• increasing breathlessness,
• pins and needles or numbness of limbs, and/or
• rash.
For children 2 to 5 years old, Montelukast 4 mg
chewable tablets are available.
For children 6 to 14 years old, Montelukast 5 mg
chewable tablets are available.
Other medicines and Montelukast
Tell your doctor or pharmacist if you are taking, have
recently taken or might take any other medicines. In
particular, tell your doctor if you are taking
phenobarbital or phenytoin (used for treatment of
epilepsy), rifampicin (used to treat tuberculosis and
some other infections) or gemfibrozil (used for
treatment of high lipid levels in plasma) because
they may affect the efficacy of Montelukast.
Montelukast may be used together with other
medicines that you may be taking for asthma.
Taking Montelukast with food
You may take the medicine with or without food.
Pregnancy and breast-feeding
If you are pregnant or breast-feeding, think you may
be pregnant or are planning to have a baby, ask your
doctor or pharmacist for advice before taking this
It is not known whether montelukast is present in
human breast-milk. You should consult your doctor
before taking Montelukast if you are breast-feeding
a baby, or intend to breast-feed.
Driving and using machines
Montelukast is not expected to affect your ability to
drive a car or operate machinery. However, individual
responses to medication may vary. Certain side

effects that have been reported very rarely with
Montelukast may affect some patients’ ability to drive
or operate machinery.
Montelukast contains lactose
If you have been told by your doctor that you have an
intolerance to some sugars, contact your doctor
before taking this medicine.

3. How to take Montelukast
Always take this medicine exactly as your doctor has
told you. Check with your doctor or pharmacist if you
are not sure.
Take Montelukast once a day by mouth in the evening,
with or without food, as instructed by your doctor.
The usual dose for adults and adolescents aged 15
years upwards is one 10 mg tablet daily.
It is important to continue taking Montelukast in the
presence or absence of symptoms, for as long as your
doctor prescribes it, in order to help maintain control
of your asthma. Montelukast can treat asthma only
with continued use.
Montelukast tablets should not be used together with
other products that contain the same active
ingredient, montelukast.
Use in children
Montelukast 10 mg tablets are not recommended for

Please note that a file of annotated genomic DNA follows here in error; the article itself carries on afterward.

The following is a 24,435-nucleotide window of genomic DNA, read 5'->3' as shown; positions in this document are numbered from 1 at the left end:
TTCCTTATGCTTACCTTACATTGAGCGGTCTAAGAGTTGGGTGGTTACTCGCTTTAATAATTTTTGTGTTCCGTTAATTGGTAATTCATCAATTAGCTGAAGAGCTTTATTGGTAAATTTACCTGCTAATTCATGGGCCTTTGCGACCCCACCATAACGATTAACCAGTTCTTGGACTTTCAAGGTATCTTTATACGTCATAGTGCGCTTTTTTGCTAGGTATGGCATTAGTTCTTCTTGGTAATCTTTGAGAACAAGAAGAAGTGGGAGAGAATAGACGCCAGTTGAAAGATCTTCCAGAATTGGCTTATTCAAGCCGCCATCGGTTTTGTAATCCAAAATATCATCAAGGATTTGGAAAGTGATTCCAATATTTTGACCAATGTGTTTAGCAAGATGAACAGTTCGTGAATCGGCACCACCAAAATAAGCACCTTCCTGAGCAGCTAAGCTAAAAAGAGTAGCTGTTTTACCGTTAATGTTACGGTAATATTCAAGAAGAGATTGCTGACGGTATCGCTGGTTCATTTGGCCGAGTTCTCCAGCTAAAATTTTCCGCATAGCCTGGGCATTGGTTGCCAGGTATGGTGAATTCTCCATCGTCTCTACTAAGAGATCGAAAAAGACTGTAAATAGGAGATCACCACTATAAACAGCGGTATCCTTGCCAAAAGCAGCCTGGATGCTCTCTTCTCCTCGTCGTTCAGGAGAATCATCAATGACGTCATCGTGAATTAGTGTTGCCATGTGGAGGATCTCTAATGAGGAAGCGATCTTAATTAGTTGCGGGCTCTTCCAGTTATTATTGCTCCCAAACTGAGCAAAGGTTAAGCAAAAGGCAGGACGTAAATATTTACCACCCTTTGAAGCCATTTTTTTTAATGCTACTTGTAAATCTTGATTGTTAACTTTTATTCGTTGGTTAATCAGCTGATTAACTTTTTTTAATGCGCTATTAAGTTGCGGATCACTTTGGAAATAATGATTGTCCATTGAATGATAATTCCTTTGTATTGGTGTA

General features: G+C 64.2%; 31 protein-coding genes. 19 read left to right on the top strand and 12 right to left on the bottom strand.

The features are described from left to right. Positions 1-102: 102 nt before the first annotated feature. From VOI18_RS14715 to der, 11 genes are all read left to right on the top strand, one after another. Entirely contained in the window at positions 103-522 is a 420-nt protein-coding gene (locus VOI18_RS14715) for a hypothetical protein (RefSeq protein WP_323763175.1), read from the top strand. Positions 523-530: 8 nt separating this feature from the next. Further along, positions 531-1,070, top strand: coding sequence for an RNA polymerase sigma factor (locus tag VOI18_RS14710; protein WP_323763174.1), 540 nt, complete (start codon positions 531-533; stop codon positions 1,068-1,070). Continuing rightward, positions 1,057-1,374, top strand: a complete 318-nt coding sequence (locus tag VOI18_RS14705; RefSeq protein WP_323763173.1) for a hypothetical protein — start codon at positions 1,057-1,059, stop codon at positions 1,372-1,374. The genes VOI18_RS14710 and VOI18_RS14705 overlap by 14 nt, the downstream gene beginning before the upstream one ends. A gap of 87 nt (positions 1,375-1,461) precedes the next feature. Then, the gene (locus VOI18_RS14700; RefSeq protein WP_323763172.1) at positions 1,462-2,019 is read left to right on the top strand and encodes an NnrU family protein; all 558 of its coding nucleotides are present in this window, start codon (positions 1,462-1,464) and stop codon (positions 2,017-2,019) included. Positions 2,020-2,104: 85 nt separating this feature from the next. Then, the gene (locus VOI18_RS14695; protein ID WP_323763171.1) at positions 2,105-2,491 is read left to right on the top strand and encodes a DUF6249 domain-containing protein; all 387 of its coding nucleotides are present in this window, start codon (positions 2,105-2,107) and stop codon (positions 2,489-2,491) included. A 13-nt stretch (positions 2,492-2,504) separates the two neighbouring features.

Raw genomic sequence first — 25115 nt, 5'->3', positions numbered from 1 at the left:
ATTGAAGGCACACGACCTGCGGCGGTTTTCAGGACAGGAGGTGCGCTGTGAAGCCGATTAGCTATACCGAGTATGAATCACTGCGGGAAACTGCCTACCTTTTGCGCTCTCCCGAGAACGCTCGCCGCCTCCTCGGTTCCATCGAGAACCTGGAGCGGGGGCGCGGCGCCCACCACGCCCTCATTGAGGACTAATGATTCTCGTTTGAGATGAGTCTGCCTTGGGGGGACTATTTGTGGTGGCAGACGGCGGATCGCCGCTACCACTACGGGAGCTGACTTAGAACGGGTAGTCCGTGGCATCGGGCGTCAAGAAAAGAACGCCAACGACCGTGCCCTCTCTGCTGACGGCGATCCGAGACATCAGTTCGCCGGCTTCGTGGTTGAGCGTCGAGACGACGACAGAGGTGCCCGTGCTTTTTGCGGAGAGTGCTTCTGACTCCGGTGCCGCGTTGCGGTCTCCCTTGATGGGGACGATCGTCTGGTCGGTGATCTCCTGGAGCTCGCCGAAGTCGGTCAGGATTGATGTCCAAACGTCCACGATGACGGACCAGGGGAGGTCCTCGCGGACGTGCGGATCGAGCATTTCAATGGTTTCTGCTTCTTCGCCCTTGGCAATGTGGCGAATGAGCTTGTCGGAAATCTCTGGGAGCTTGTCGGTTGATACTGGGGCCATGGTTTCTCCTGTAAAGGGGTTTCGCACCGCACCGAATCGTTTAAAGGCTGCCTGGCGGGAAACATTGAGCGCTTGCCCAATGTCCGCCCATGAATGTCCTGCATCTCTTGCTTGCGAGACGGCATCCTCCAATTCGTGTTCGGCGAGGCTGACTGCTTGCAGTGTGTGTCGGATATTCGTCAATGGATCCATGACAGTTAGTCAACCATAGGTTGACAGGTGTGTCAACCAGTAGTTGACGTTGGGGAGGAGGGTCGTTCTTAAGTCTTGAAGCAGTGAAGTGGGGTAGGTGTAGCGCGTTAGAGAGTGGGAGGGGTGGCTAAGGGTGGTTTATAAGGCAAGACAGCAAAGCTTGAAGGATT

use in children under 15 years of age.
If you take more Montelukast than you should
If you have taken more Montelukast than you should,
contact your doctor or pharmacist immediately.

behaviour or hostility, depression (Uncommon);
tremor (Rare); hallucination, disorientation, suicidal
thoughts and actions (Very rare)]
• dizziness, drowsiness, pins and needles/numbness,
seizure (Uncommon)
• palpitations (Rare)
• nosebleed (Uncommon)
• diarrhoea, nausea, vomiting (Common); dry mouth,
indigestion (Uncommon)
• hepatitis (inflammation of the liver) (Very rare)
• rash (Common); bruising, itching, hives (Uncommon);
tender red lumps under the skin most commonly on
your shins (erythema nodosum), severe skin reaction
(erythema multiforme), which may occur without
warning (Very rare)
• joint or muscle pain, muscle cramps (Uncommon)
• fever (Common); tiredness, feeling unwell, swelling
In asthmatic patients treated with montelukast, very
rare cases of a combination of symptoms such as flu
like illness, pins and needles or numbness of arms and
legs, worsening of pulmonary symptoms and/or rash
(Churg Strauss syndrome) have been reported. You
must tell your doctor right away if you get one or more
of these symptoms.
Reporting of side effects
If you get any side effects, talk to your doctor or
pharmacist. This includes any possible side effects not
listed in this leaflet. You can also report side effects
directly via Yellow Card Scheme Website: www.mhra. By reporting side effects you can
help provide more information on the safety of this

In most cases, no side effects have been reported.
The most common symptoms that were reported
included the following: thirst, sleepiness, headache,
hyperactivity and abdominal pain.